2019 reputation rankings: The biggest movers

The banking industry has some work to do to improve its reputation.

After years of steadily climbing, banks’ reputation scores, as tracked by American Banker and the Reputation Institute, slipped for the second consecutive year in 2019, both with customers and noncustomers.

Worse, of the 16 industries the Reputation Institute tracks, only one — telecommunications — currently has a worse reputation than banks.

Banks are graded on seven dimensions — products and services, innovation, leadership, workplace, performance, citizenship and governance — and scored on a 100-point scale. A score of 80 or above is considered excellent; 70 to 79.9 is strong; 60 to 69.9 is average and anything below 59.9 is weak or poor.

Twenty-eight of the 40 banks had lower customer scores in 2019 than in 2018 and only two — USAA Bank in San Antonio and Huntington National Bank in Columbus, Ohio — had scores above 80, down from six in 2018.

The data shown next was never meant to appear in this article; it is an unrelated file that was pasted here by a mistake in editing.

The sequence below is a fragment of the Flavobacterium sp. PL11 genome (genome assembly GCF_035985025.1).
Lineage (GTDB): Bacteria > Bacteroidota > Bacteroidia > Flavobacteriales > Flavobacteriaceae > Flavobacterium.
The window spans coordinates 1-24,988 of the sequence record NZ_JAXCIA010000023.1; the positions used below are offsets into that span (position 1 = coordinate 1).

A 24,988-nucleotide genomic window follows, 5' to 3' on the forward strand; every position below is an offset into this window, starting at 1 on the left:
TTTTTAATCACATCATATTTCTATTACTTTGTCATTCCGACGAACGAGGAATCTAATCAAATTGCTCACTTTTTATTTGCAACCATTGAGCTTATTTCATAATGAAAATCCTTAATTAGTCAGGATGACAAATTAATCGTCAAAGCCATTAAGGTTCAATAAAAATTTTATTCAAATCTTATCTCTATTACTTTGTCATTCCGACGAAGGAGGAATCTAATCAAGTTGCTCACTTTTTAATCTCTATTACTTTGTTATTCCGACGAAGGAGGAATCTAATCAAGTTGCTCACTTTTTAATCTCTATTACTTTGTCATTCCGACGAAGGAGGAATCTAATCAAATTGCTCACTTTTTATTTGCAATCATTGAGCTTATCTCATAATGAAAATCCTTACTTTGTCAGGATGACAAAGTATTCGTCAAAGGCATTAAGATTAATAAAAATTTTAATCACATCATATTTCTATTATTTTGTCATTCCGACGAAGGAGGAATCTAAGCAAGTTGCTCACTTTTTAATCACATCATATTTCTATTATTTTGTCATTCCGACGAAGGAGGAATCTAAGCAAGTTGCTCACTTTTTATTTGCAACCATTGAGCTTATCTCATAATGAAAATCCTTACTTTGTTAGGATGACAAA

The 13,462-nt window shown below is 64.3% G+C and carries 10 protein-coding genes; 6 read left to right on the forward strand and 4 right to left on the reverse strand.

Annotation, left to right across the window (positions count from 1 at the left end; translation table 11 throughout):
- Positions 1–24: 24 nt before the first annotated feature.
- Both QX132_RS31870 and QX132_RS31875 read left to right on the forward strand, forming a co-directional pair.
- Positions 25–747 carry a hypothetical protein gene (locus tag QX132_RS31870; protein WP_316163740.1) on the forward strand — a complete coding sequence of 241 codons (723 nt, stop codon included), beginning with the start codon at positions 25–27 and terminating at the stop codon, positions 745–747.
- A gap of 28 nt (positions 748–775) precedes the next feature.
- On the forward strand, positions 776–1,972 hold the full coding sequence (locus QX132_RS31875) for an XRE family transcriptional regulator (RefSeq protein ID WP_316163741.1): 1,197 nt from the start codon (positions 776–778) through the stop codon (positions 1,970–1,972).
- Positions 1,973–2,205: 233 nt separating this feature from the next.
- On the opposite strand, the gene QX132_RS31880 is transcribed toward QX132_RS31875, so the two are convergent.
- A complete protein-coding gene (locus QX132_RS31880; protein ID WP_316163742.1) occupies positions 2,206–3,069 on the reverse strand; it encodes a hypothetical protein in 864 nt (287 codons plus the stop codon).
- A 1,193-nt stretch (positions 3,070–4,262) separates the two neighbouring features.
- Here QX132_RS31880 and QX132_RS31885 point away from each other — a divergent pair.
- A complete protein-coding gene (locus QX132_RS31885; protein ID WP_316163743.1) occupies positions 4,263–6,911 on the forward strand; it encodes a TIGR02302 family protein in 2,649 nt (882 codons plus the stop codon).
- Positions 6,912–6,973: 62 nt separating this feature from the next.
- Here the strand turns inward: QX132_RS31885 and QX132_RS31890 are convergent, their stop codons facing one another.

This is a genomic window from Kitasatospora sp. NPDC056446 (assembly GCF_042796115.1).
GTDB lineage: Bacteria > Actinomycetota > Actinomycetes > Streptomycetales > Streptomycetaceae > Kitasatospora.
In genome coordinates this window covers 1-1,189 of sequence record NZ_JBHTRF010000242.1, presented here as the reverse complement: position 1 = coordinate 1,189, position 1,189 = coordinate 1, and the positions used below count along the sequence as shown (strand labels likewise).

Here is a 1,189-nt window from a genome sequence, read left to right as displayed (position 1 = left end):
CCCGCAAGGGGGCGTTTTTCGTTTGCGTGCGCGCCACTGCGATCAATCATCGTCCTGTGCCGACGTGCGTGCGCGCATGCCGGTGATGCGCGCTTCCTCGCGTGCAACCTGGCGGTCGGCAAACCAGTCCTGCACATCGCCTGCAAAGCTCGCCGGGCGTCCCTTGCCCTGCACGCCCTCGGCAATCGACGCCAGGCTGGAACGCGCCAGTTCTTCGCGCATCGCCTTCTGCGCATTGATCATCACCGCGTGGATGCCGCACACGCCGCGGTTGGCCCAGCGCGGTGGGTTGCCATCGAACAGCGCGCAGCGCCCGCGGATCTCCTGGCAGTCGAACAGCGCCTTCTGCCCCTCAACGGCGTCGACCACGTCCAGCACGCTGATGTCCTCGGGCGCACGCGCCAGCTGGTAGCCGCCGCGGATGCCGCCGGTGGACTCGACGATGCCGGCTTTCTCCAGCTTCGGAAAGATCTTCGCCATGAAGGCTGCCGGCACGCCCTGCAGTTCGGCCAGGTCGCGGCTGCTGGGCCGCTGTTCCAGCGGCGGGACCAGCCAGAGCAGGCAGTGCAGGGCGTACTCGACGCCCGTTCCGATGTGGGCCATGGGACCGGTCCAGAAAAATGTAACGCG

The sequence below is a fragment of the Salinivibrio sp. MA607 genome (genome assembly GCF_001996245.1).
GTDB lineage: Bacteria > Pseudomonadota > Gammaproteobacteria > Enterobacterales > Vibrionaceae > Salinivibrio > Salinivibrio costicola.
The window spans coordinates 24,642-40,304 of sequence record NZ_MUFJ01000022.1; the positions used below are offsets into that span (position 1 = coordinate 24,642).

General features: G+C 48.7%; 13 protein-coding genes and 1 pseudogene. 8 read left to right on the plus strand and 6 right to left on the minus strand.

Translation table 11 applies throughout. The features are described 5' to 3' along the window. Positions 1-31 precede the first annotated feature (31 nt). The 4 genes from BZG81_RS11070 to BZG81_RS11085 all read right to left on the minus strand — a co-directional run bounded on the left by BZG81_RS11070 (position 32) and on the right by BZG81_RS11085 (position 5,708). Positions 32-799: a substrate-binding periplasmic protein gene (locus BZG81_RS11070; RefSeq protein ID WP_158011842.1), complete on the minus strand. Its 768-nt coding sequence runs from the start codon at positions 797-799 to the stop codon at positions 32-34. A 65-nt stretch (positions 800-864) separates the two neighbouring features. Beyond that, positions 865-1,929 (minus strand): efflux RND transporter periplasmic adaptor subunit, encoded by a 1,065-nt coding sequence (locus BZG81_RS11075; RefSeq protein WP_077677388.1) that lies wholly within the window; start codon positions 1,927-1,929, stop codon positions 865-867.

Among noncustomers, the numbers were even worse. All but four banks saw their scores decline year over year and more than half had scores below 59.9. Only one, USAA, has a strong reputation among noncustomers.

Still, there is some good news in the data.

By and large, bank customers have positive feelings about their banks. Of the 40 banks evaluated in this year’s American Banker/Reputation Institute Survey of Bank Reputations, 35 were considered to have strong or excellent reputations with existing customers.

And many banks can take comfort in the fact that, while their overall scores may have slipped a bit, they moved up in the customer rankings. Associated Bank in Green Bay, Wis., climbed from No. 34 in the 2018 rankings all the way up to No. 14 this year. MUFG Union Bank in San Francisco jumped 14 places, to No. 10.